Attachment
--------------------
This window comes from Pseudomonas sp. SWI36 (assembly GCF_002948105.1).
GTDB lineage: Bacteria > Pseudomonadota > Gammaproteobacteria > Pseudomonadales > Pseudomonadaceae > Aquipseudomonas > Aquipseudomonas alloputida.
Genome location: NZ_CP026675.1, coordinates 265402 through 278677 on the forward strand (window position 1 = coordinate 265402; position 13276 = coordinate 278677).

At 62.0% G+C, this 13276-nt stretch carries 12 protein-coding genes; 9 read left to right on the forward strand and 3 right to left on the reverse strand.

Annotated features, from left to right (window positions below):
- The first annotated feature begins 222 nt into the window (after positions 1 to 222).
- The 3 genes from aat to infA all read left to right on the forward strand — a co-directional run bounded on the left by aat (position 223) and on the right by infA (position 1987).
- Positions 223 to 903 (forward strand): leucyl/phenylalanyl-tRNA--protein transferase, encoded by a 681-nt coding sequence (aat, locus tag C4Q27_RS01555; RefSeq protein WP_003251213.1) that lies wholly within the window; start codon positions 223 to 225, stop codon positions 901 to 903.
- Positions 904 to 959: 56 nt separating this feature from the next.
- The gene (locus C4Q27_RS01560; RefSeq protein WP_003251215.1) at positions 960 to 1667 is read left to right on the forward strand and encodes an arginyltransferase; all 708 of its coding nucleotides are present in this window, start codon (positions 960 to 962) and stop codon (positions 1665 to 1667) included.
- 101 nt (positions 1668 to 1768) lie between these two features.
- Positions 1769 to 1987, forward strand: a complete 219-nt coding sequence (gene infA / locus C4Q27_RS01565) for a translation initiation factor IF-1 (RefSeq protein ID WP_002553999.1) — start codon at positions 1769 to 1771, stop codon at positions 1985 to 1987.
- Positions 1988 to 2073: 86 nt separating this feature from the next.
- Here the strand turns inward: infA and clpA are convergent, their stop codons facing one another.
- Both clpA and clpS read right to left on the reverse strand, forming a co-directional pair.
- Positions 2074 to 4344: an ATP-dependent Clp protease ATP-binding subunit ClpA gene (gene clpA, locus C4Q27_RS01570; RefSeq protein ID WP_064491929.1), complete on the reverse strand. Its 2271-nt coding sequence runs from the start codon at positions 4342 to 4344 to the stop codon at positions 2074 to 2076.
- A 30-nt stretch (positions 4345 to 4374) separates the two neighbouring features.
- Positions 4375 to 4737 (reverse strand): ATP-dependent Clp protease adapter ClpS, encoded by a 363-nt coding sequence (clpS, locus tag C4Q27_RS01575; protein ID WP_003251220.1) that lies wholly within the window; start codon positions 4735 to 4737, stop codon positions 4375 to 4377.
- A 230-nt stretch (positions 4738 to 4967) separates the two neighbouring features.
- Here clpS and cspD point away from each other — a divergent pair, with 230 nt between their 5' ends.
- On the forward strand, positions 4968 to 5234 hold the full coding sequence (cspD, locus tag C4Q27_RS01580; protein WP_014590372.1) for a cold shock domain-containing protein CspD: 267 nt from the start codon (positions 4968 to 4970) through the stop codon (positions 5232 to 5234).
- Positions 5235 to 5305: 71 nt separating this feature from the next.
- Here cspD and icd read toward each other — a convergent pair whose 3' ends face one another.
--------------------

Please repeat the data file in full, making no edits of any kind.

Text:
This window comes from Pseudomonas sp. SWI36 (assembly GCF_002948105.1).
GTDB lineage: Bacteria > Pseudomonadota > Gammaproteobacteria > Pseudomonadales > Pseudomonadaceae > Aquipseudomonas > Aquipseudomonas alloputida.
Genome location: NZ_CP026675.1, coordinates 265402 through 278677 on the forward strand (window position 1 = coordinate 265402; position 13276 = coordinate 278677).

At 62.0% G+C, this 13276-nt stretch carries 12 protein-coding genes; 9 read left to right on the forward strand and 3 right to left on the reverse strand.

Annotated features, from left to right (window positions below):
- The first annotated feature begins 222 nt into the window (after positions 1 to 222).
- The 3 genes from aat to infA all read left to right on the forward strand — a co-directional run bounded on the left by aat (position 223) and on the right by infA (position 1987).
- Positions 223 to 903 (forward strand): leucyl/phenylalanyl-tRNA--protein transferase, encoded by a 681-nt coding sequence (aat, locus tag C4Q27_RS01555; RefSeq protein WP_003251213.1) that lies wholly within the window; start codon positions 223 to 225, stop codon positions 901 to 903.
- Positions 904 to 959: 56 nt separating this feature from the next.
- The gene (locus C4Q27_RS01560; RefSeq protein WP_003251215.1) at positions 960 to 1667 is read left to right on the forward strand and encodes an arginyltransferase; all 708 of its coding nucleotides are present in this window, start codon (positions 960 to 962) and stop codon (positions 1665 to 1667) included.
- 101 nt (positions 1668 to 1768) lie between these two features.
- Positions 1769 to 1987, forward strand: a complete 219-nt coding sequence (gene infA / locus C4Q27_RS01565) for a translation initiation factor IF-1 (RefSeq protein ID WP_002553999.1) — start codon at positions 1769 to 1771, stop codon at positions 1985 to 1987.
- Positions 1988 to 2073: 86 nt separating this feature from the next.
- Here the strand turns inward: infA and clpA are convergent, their stop codons facing one another.
- Both clpA and clpS read right to left on the reverse strand, forming a co-directional pair.
- Positions 2074 to 4344: an ATP-dependent Clp protease ATP-binding subunit ClpA gene (gene clpA, locus C4Q27_RS01570; RefSeq protein ID WP_064491929.1), complete on the reverse strand. Its 2271-nt coding sequence runs from the start codon at positions 4342 to 4344 to the stop codon at positions 2074 to 2076.
- A 30-nt stretch (positions 4345 to 4374) separates the two neighbouring features.
- Positions 4375 to 4737 (reverse strand): ATP-dependent Clp protease adapter ClpS, encoded by a 363-nt coding sequence (clpS, locus tag C4Q27_RS01575; protein ID WP_003251220.1) that lies wholly within the window; start codon positions 4735 to 4737, stop codon positions 4375 to 4377.
- A 230-nt stretch (positions 4738 to 4967) separates the two neighbouring features.
- Here clpS and cspD point away from each other — a divergent pair, with 230 nt between their 5' ends.
- On the forward strand, positions 4968 to 5234 hold the full coding sequence (cspD, locus tag C4Q27_RS01580; protein WP_014590372.1) for a cold shock domain-containing protein CspD: 267 nt from the start codon (positions 4968 to 4970) through the stop codon (positions 5232 to 5234).
- Positions 5235 to 5305: 71 nt separating this feature from the next.
- Here cspD and icd read toward each other — a convergent pair whose 3' ends face one another.